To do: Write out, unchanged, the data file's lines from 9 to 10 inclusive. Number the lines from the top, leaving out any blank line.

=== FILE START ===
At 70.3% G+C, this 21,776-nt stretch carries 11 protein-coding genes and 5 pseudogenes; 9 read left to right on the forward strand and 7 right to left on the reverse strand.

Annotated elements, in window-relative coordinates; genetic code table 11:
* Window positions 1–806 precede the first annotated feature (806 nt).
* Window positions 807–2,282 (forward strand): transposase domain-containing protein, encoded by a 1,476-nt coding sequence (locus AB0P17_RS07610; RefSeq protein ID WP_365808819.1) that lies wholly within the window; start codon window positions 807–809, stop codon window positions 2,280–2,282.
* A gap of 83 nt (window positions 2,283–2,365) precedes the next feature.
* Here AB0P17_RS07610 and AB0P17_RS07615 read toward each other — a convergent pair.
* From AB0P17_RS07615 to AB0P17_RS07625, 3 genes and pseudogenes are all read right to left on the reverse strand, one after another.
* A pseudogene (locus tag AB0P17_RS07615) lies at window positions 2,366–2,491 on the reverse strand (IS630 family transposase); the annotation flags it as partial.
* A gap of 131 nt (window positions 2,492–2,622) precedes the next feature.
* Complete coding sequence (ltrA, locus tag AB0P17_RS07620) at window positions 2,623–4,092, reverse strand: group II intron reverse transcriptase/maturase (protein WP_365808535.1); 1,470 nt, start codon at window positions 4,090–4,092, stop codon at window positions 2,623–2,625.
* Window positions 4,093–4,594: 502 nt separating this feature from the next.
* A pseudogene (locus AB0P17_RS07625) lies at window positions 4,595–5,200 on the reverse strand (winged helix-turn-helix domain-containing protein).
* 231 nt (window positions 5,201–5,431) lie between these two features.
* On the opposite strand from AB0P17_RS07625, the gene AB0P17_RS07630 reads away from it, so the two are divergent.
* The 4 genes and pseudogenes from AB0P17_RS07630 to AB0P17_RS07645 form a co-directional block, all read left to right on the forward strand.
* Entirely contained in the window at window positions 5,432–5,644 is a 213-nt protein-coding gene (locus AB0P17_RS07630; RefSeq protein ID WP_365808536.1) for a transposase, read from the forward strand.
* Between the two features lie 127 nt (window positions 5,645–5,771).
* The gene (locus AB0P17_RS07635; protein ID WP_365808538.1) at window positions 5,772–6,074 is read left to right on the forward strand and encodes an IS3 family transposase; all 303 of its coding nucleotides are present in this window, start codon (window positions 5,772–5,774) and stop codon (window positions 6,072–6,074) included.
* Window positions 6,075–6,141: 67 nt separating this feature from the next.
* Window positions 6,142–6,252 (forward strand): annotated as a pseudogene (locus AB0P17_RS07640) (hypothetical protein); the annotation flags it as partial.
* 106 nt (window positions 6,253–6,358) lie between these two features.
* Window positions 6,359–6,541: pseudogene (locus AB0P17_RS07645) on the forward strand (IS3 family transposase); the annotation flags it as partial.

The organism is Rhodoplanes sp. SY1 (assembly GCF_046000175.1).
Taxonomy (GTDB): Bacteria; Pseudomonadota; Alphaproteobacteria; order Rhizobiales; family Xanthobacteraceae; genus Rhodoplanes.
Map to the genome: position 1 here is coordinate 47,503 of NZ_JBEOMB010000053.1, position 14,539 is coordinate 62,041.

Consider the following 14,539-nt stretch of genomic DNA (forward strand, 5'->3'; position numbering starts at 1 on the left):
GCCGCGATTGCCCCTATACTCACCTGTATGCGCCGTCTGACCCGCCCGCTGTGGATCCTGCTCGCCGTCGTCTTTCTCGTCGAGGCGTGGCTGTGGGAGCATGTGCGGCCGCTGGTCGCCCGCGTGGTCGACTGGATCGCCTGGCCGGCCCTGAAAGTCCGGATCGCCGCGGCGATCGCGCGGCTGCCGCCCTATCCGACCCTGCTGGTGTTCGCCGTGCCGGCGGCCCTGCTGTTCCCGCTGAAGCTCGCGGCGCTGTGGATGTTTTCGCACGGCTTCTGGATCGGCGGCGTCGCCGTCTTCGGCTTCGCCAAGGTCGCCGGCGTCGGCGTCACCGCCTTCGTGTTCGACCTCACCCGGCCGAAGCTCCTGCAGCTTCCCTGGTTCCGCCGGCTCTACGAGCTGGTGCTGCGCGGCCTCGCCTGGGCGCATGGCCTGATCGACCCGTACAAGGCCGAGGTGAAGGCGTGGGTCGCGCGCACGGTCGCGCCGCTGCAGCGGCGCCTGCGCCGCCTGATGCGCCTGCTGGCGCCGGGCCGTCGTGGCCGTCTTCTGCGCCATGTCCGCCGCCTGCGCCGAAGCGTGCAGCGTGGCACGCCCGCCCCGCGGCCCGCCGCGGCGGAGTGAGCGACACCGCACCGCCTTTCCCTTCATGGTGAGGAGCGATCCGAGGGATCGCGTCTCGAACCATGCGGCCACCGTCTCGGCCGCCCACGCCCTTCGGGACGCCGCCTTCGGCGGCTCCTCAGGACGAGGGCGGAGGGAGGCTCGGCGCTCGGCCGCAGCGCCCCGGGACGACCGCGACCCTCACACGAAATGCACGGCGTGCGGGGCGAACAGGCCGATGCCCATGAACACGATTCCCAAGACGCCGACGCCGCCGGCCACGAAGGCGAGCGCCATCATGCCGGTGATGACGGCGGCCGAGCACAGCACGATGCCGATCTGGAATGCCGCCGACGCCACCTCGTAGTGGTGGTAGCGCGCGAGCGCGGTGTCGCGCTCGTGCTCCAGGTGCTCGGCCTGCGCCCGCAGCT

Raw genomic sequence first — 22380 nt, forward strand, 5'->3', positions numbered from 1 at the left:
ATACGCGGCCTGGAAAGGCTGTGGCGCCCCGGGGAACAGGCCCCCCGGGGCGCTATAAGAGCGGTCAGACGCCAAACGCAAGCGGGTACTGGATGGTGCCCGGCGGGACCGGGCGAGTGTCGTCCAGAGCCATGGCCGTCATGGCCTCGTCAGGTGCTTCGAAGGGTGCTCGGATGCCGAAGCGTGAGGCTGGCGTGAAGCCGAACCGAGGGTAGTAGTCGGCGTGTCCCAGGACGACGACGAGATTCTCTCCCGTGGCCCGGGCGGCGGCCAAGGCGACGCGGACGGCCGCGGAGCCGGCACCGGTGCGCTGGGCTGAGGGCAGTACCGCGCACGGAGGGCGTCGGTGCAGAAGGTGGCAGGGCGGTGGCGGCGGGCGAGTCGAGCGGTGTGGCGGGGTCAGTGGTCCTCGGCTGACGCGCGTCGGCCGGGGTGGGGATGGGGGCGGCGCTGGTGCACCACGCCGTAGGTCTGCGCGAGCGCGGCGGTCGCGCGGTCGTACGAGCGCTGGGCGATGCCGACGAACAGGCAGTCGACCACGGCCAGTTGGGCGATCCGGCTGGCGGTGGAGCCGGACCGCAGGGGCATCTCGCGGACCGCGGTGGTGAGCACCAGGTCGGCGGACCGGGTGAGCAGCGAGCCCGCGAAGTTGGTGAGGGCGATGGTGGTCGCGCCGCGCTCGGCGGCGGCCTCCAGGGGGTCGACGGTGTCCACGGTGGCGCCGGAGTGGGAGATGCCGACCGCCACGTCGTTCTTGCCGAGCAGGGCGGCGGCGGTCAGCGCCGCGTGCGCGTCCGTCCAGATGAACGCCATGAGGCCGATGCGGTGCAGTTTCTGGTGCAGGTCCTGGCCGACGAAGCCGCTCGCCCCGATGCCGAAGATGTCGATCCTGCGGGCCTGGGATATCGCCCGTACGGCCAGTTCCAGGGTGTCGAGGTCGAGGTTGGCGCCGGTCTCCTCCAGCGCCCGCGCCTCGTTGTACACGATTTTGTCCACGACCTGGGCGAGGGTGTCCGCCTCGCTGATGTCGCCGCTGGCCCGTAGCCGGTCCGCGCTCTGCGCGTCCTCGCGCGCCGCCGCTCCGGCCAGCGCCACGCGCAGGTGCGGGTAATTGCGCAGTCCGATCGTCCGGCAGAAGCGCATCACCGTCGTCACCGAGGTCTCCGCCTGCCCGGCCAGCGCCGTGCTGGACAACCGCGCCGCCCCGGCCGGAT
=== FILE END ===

* A gap of 131 nt (window positions 2,492–2,622) precedes the next feature.
* Complete coding sequence (ltrA, locus tag AB0P17_RS07620) at window positions 2,623–4,092, reverse strand: group II intron reverse transcriptase/maturase (protein WP_365808535.1); 1,470 nt, start codon at window positions 4,090–4,092, stop codon at window positions 2,623–2,625.